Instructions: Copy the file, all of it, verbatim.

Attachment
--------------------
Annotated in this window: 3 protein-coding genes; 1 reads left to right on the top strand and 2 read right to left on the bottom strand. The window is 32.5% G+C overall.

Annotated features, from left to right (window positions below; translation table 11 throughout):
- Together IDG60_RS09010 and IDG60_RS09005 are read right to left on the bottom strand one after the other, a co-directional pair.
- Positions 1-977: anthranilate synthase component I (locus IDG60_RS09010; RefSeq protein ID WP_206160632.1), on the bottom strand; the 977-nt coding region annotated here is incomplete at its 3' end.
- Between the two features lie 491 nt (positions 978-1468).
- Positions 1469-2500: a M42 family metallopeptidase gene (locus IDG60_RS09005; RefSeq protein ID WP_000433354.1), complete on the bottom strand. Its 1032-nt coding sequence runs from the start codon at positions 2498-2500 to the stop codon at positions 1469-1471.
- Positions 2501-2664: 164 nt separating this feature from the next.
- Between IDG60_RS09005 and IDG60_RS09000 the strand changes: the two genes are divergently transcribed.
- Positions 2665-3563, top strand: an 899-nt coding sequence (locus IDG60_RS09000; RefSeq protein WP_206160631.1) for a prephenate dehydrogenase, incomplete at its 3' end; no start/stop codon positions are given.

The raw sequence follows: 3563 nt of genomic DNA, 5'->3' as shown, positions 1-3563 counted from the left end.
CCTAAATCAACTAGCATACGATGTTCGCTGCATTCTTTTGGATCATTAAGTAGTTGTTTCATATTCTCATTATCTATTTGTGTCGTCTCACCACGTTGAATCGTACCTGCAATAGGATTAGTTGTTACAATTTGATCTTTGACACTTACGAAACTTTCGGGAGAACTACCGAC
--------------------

Annotated in this window: 3 protein-coding genes; 1 reads left to right on the top strand and 2 read right to left on the bottom strand. The window is 32.5% G+C overall.

Annotated features, from left to right (window positions below; translation table 11 throughout):
- Together IDG60_RS09010 and IDG60_RS09005 are read right to left on the bottom strand one after the other, a co-directional pair.
- Positions 1-977: anthranilate synthase component I (locus IDG60_RS09010; RefSeq protein ID WP_206160632.1), on the bottom strand; the 977-nt coding region annotated here is incomplete at its 3' end.
- Between the two features lie 491 nt (positions 978-1468).
- Positions 1469-2500: a M42 family metallopeptidase gene (locus IDG60_RS09005; RefSeq protein ID WP_000433354.1), complete on the bottom strand. Its 1032-nt coding sequence runs from the start codon at positions 2498-2500 to the stop codon at positions 1469-1471.
- Positions 2501-2664: 164 nt separating this feature from the next.
- Between IDG60_RS09005 and IDG60_RS09000 the strand changes: the two genes are divergently transcribed.
- Positions 2665-3563, top strand: an 899-nt coding sequence (locus IDG60_RS09000; RefSeq protein WP_206160631.1) for a prephenate dehydrogenase, incomplete at its 3' end; no start/stop codon positions are given.

The raw sequence follows: 3563 nt of genomic DNA, 5'->3' as shown, positions 1-3563 counted from the left end.
CCTAAATCAACTAGCATACGATGTTCGCTGCATTCTTTTGGATCATTAAGTAGTTGTTTCATATTCTCATTATCTATTTGTGTCGTCTCACCACGTTGAATCGTACCTGCAATAGGATTAGTTGTTACAATTTGATCTTTGACACTTACGAAACTTTCGGGAGAACTACCGAC